Now that the craziness of the August/September brigade season has calmed down it is easier to take some time to look back on all that has happened. I have been in Honduras now for almost three months and the time has flown by. I worked with nine groups from all over the US this season and during that time I was privileged to work and help the groups treat 9,833 patients. It was amazing to me that throughout that time the number of patients seen ranged anywhere from 50 to 1303 in one day. In addition to the wide range in numbers of patients, groups and I also saw a range of problems that the patients faced. We saw anything from a person needing only vitamins, to the common cold, to gastritis, to varicous ulcers, and then to one peculiar case where a lady could not feel anything on the entire right side of her body. It was so fascinating to see the wide range of patients that we treat on most brigades.
Not only was it fascinating to see a wide range in patients but I also learned/experienced a wide range of night time activities. First the east coast, UNC group, taught me some basic Reggae and Bungra dance moves. I was able to partake in one of my favorite Midwest card games, euchre, with the Michigan group. While the west coast, the Washington group and I played charades and told ghost stories by the camp fire. These night time activities were such a great way for the staff and group to bond.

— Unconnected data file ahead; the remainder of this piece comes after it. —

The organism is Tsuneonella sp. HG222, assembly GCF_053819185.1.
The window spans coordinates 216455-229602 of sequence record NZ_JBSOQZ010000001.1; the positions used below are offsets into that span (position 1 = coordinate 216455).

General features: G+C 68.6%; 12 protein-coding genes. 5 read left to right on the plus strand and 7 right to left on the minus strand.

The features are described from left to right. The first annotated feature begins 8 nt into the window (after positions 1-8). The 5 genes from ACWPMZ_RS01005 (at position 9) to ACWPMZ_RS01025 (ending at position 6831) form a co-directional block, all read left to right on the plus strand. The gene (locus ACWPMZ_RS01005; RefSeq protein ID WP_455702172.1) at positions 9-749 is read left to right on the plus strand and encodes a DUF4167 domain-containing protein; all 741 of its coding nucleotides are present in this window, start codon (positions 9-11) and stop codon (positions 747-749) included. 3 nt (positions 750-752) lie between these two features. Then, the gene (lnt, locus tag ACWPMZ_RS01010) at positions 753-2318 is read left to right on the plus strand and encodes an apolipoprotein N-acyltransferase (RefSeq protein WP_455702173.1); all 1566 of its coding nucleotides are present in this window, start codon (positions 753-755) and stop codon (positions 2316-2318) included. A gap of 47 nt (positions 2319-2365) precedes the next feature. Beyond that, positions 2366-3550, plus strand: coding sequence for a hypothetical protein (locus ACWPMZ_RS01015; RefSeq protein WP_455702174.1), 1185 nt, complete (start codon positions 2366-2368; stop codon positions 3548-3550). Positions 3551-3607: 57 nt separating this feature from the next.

However, the number of patients and night time activities were not the only thing I learned/experienced with the students. The students also taught me the very literal meaning of giving someone the shirt off your back, as one student from the University of Chicago demonstrated. This group saw a little boy standing naked and alone as they were getting ready to depart back to the compound. The group very disturbed began asking if there were any extra donations to give to the boy. There was none left; however, the leader of the group readily took off her extra t-shirt she was wearing and gave it to the little boy. That experience left me flabbergasted because I couldn’t believe that a mother would leave her child unaccompanied and naked. However traumatizing this experience was, it also reminded me how readily people in this world are to give something of themselves to others.
This past brigade season has been one of learning and growing for me and so I just want to say a great big THANK YOU to all of the groups for sharing a piece of their life, their time, and most importantly for opening their heart and mind to the staff and people of Honduras. You have made an impact on all those you encountered and I hope in turn that the experience and people of Honduras has impacted you in some way. For this I will always be grateful to have this experience. Now that the season is over I leave with a huge fire ignited in me to start working on projects that will hopefully improve the program. In addition, I am also left with excitement at the thought of working/seeing everyone in the near future! Muchas Gracias todos!!